Six months after starting the MACP program my world changed; my dad was diagnosed with stage 3 cancer. I had every reason to quit school to take care of my dad, but I knew that was the last thing he would have wanted for me. For the next year and a half I juggled two jobs, my MACP program, taking care of my dad, and trying to find time for my relationship. With the support of everyone at Argosy University, I was able to get through my program knowing that they were always so accommodating and understanding of my situation. I finally made it to my last year of the program where I would be starting my practicum and work experience; unfortunately, my dad passed away June 2016 just two months before I started my traineeship. I was surprised by all the love and support I received from not only the students, but also from the professors and administration at Argosy University during my grieving process.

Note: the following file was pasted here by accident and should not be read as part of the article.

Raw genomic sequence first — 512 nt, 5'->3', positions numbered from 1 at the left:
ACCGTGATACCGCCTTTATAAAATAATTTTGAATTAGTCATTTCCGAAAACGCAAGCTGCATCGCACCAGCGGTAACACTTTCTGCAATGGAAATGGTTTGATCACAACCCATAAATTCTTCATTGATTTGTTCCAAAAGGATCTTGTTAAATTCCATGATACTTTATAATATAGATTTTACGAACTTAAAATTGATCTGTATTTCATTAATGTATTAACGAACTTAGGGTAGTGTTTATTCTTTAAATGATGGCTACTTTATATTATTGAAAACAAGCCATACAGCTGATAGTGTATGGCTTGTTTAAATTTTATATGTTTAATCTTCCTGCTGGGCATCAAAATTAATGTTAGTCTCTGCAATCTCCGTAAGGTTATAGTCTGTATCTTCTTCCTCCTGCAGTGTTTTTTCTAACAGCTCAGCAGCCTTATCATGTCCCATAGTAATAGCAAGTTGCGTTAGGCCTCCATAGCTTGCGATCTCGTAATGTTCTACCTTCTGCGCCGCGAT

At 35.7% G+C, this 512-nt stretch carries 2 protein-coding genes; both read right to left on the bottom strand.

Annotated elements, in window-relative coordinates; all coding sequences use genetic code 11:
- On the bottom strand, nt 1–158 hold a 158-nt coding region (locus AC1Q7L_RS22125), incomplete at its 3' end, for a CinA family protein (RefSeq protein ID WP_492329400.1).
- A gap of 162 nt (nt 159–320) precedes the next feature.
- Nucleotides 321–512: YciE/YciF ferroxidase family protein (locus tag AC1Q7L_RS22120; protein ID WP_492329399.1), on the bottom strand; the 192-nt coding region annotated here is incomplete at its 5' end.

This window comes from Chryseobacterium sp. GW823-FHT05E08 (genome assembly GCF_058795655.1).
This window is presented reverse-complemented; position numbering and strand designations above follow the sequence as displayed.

I am currently maintaining a 4.0 GPA with less than one year left and gaining experiences at my practicum site where I am working with high school teenagers. My career goal is to eventually become a Licensed Marriage and Family Therapist and not only build my own private practice, but to also open a youth center for teens and adolescents where I can continue to raise awareness in our youth regarding dating violence in hopes of preventing them from being victims of domestic violence. I not only want my story to inspire young girls, but also young boys. My story is not about how a Vietnamese girl overcame her obstacle; it is about how an individual with heart, dedication, and passion drove her to overcome such struggles and loss at a young age.”

                                              Written by Argosy University alumna, Duyen Nguyen


Programs, credential levels, technology, and scheduling options vary by school and are subject to change. Not all online programs are available to residents of all U.S. states. Argosy University, 5230 Pacific Concourse Drive, Suite 200, Los Angeles, CA 90045 © 2016 Argosy University. All rights reserved.

Our email address is materialsreview@argosy.edu.
See auprograms.info for program duration, tuition, fees and other costs, median debt, salary data, alumni success, and other important info.